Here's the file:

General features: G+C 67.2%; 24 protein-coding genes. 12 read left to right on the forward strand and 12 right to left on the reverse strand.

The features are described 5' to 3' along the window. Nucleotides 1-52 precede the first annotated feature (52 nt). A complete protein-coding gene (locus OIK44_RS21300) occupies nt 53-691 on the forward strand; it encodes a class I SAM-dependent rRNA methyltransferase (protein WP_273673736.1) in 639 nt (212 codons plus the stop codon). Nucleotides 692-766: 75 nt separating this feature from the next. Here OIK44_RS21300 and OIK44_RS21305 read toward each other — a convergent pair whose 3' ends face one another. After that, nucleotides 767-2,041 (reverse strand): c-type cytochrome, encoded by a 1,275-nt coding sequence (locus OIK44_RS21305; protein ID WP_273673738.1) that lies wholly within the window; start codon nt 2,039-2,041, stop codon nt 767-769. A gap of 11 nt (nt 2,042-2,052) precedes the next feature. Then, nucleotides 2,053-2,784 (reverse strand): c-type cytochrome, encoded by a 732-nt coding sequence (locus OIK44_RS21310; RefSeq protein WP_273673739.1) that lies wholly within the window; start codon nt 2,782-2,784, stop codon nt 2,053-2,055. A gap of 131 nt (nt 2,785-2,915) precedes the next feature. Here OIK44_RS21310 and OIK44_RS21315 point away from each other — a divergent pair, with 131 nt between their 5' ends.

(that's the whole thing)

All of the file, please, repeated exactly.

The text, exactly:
General features: G+C 67.2%; 24 protein-coding genes. 12 read left to right on the forward strand and 12 right to left on the reverse strand.

The features are described 5' to 3' along the window. Nucleotides 1-52 precede the first annotated feature (52 nt). A complete protein-coding gene (locus OIK44_RS21300) occupies nt 53-691 on the forward strand; it encodes a class I SAM-dependent rRNA methyltransferase (protein WP_273673736.1) in 639 nt (212 codons plus the stop codon). Nucleotides 692-766: 75 nt separating this feature from the next. Here OIK44_RS21300 and OIK44_RS21305 read toward each other — a convergent pair whose 3' ends face one another. After that, nucleotides 767-2,041 (reverse strand): c-type cytochrome, encoded by a 1,275-nt coding sequence (locus OIK44_RS21305; protein ID WP_273673738.1) that lies wholly within the window; start codon nt 2,039-2,041, stop codon nt 767-769. A gap of 11 nt (nt 2,042-2,052) precedes the next feature. Then, nucleotides 2,053-2,784 (reverse strand): c-type cytochrome, encoded by a 732-nt coding sequence (locus OIK44_RS21310; RefSeq protein WP_273673739.1) that lies wholly within the window; start codon nt 2,782-2,784, stop codon nt 2,053-2,055. A gap of 131 nt (nt 2,785-2,915) precedes the next feature. Here OIK44_RS21310 and OIK44_RS21315 point away from each other — a divergent pair, with 131 nt between their 5' ends.